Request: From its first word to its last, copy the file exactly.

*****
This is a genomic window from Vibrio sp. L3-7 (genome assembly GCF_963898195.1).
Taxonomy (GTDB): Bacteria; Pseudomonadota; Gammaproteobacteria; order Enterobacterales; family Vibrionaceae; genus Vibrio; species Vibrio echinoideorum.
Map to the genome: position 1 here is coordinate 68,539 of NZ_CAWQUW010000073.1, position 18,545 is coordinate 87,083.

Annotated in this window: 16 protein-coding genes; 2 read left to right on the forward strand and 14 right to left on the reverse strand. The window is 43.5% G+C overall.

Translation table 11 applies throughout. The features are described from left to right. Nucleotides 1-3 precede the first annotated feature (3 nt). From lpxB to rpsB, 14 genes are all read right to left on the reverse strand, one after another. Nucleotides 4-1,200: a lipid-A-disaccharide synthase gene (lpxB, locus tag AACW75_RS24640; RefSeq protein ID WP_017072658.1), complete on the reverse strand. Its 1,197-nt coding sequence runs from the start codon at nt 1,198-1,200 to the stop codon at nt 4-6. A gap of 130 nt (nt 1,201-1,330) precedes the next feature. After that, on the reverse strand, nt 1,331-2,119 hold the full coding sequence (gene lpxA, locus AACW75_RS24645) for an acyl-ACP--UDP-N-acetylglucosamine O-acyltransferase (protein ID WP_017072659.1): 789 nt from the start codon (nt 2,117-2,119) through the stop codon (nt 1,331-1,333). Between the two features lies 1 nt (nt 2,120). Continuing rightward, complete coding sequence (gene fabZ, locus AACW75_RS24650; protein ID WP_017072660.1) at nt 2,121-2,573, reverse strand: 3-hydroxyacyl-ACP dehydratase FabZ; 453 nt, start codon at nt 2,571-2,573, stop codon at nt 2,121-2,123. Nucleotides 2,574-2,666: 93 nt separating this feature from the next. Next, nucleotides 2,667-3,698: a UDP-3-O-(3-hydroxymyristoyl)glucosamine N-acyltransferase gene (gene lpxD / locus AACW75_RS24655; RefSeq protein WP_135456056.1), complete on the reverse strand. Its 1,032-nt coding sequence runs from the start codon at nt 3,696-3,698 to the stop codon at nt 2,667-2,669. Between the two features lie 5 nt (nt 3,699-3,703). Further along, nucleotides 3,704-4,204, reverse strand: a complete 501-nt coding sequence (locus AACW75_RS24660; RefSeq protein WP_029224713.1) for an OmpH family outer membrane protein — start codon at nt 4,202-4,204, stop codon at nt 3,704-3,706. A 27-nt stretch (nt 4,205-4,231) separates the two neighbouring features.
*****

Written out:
This is a genomic window from Vibrio sp. L3-7 (genome assembly GCF_963898195.1).
Taxonomy (GTDB): Bacteria; Pseudomonadota; Gammaproteobacteria; order Enterobacterales; family Vibrionaceae; genus Vibrio; species Vibrio echinoideorum.
Map to the genome: position 1 here is coordinate 68,539 of NZ_CAWQUW010000073.1, position 18,545 is coordinate 87,083.

Annotated in this window: 16 protein-coding genes; 2 read left to right on the forward strand and 14 right to left on the reverse strand. The window is 43.5% G+C overall.

Translation table 11 applies throughout. The features are described from left to right. Nucleotides 1-3 precede the first annotated feature (3 nt). From lpxB to rpsB, 14 genes are all read right to left on the reverse strand, one after another. Nucleotides 4-1,200: a lipid-A-disaccharide synthase gene (lpxB, locus tag AACW75_RS24640; RefSeq protein ID WP_017072658.1), complete on the reverse strand. Its 1,197-nt coding sequence runs from the start codon at nt 1,198-1,200 to the stop codon at nt 4-6. A gap of 130 nt (nt 1,201-1,330) precedes the next feature. After that, on the reverse strand, nt 1,331-2,119 hold the full coding sequence (gene lpxA, locus AACW75_RS24645) for an acyl-ACP--UDP-N-acetylglucosamine O-acyltransferase (protein ID WP_017072659.1): 789 nt from the start codon (nt 2,117-2,119) through the stop codon (nt 1,331-1,333). Between the two features lies 1 nt (nt 2,120). Continuing rightward, complete coding sequence (gene fabZ, locus AACW75_RS24650; protein ID WP_017072660.1) at nt 2,121-2,573, reverse strand: 3-hydroxyacyl-ACP dehydratase FabZ; 453 nt, start codon at nt 2,571-2,573, stop codon at nt 2,121-2,123. Nucleotides 2,574-2,666: 93 nt separating this feature from the next. Next, nucleotides 2,667-3,698: a UDP-3-O-(3-hydroxymyristoyl)glucosamine N-acyltransferase gene (gene lpxD / locus AACW75_RS24655; RefSeq protein WP_135456056.1), complete on the reverse strand. Its 1,032-nt coding sequence runs from the start codon at nt 3,696-3,698 to the stop codon at nt 2,667-2,669. Between the two features lie 5 nt (nt 3,699-3,703). Further along, nucleotides 3,704-4,204, reverse strand: a complete 501-nt coding sequence (locus AACW75_RS24660; RefSeq protein WP_029224713.1) for an OmpH family outer membrane protein — start codon at nt 4,202-4,204, stop codon at nt 3,704-3,706. A 27-nt stretch (nt 4,205-4,231) separates the two neighbouring features.